The phone utilises the A7s raw power when taking photos – one example is that when you take a photo, the phone really takes 4 photos very quickly, then intelligently merges them all into one perfect photo in real time. HDR is also much quicker than it was before, although there is still a slight delay when taking them.
The 5s also has bigger 1.5 micron pixels – this increase in size should allow more light in making your nighttime shots better. I personally noticed a slight improvement, but the lack of optical image stabilisation means it can’t beat the reigning champions that are the Lumia 920 and HTC One. The other major low light improvement comes in the new “TruTone” flash. This new assembly has two different coloured LEDs – the iPhone intelligently detects what combination of white and amber to use to provide the best lighting for a situation. It works very well, but I have noticed that the flash takes a tad longer to work and sometimes it won’t focus in the dark.
Overall, the iPhone is the second best all round camera in a phone on the market. The Lumia 1020 beats it in sheer size and pixels, but honestly I would much rather have the iPhone. As impressive a technical feat as it is, I’m never going to use 41 megapixels and the iPhone takes photos much faster. I think a certain editor in chief might disagree with me here.
Of course, the best way to review a camera on something is to show you actual photos, so I made a gallery to show some I took.
Software is a big part of the experience on any smartphone, and it is quite controversial here. At WWDC 2013 Apple unwrapped their latest mobile operating system, iOS 7. It was polarising to say the least. People either loved it or hated it – ‘fixed’ versions of it circulated on Dribbble and Twitter for months. The debate still rages on now – it’s very much a personal choice.
I like it. I think there are areas where it could be improved (like some icons), but on the most part I like all of the new transparency and flat design. I think it fits in with their clear hardware design – no doubt because of Jony Ive’s (Apple’s hardware guru) new position as head of iOS design. The most impressive part to me was how quickly developers embraced the new design guidelines and updated their apps to follow suit – all the apps on my home screen are iOS 7 ready apart from one, which is being updated very soon. And most haven’t just been reskinned – they have been redone in such a way that the experience is fundamentally different and better. One of the best examples of this has to be Tweetbot 3, a fantastic Twitter client that has tons of bouncy animations and nice details that make the experience unbeatable. You honestly have to try iOS 7 to see if you like it. I think most people do.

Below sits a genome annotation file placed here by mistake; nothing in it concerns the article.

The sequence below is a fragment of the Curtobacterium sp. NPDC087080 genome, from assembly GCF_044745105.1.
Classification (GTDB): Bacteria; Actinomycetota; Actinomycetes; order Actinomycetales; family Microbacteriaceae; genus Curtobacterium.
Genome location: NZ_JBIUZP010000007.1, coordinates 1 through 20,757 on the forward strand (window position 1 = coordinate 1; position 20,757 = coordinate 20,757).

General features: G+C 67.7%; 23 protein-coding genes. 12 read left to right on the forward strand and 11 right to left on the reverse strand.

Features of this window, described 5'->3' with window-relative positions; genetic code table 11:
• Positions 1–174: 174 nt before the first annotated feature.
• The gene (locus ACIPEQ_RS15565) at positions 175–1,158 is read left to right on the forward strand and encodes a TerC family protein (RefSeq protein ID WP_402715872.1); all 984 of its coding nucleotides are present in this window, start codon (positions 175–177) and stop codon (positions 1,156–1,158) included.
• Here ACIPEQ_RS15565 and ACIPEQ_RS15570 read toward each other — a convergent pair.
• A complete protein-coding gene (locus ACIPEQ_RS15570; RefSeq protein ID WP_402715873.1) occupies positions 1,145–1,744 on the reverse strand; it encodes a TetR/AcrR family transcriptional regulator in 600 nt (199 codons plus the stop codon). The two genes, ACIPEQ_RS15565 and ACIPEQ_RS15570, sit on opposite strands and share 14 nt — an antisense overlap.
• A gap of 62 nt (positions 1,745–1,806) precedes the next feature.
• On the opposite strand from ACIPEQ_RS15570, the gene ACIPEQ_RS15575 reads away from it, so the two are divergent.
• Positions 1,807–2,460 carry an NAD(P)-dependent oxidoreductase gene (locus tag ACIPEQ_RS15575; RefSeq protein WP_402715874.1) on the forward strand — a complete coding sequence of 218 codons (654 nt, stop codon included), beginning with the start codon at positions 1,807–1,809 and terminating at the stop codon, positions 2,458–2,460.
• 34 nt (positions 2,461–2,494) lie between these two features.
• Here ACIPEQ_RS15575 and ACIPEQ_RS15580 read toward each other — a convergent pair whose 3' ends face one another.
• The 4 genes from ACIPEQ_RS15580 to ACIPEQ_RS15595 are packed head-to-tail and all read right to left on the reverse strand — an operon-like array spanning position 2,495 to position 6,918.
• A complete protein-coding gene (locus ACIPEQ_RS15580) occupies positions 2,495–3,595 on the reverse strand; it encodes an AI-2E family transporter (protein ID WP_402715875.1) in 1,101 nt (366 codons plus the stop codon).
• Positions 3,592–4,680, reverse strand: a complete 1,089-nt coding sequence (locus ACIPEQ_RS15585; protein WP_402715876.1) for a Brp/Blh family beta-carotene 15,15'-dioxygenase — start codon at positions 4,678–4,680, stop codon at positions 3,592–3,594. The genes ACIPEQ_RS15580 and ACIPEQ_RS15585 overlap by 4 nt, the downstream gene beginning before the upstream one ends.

One of the new main features of the 5s is the new Touch ID sensor. This is a fingerprint sensor that has been integrated (rather well actually) into the home button – this is why the home button now has the stainless steel ring around it. It works like magic. I expected it to only work about 70% of the time, but it works very close to perfect. It has rejected my thumb on a couple of occasions when they were cut or greasy, but that is to be expected. It’s also startlingly fast. This is quintessential Apple. Somebody once said, ‘good design is obvious, great design is invisible’. This holds true to Touch ID. You don’t notice it’s gone until you use something that doesn’t have it – then it feels painfully clunky. Apple need to bring Touch ID to the iPad ASAP.
So, a conclusion. Apple has made a fantastic phone for 2013 and 2014 alike. Is it for you? That depends on what you want. If you don’t mind sacrificing customisability for stability then it’s for you. If you want a great camera then the 5s for you. If you like iOS 7 there isn’t really any other option other than the 5c. I think that if you have an iPhone 5 there isn’t much point upgrading unless you really want to stay on the cutting edge – there are many improvements but I personally wouldn’t be able to justify upgrading. If you’re on the iPhone 4s or earlier – or if you want to give iOS a shot – then there is no better phone.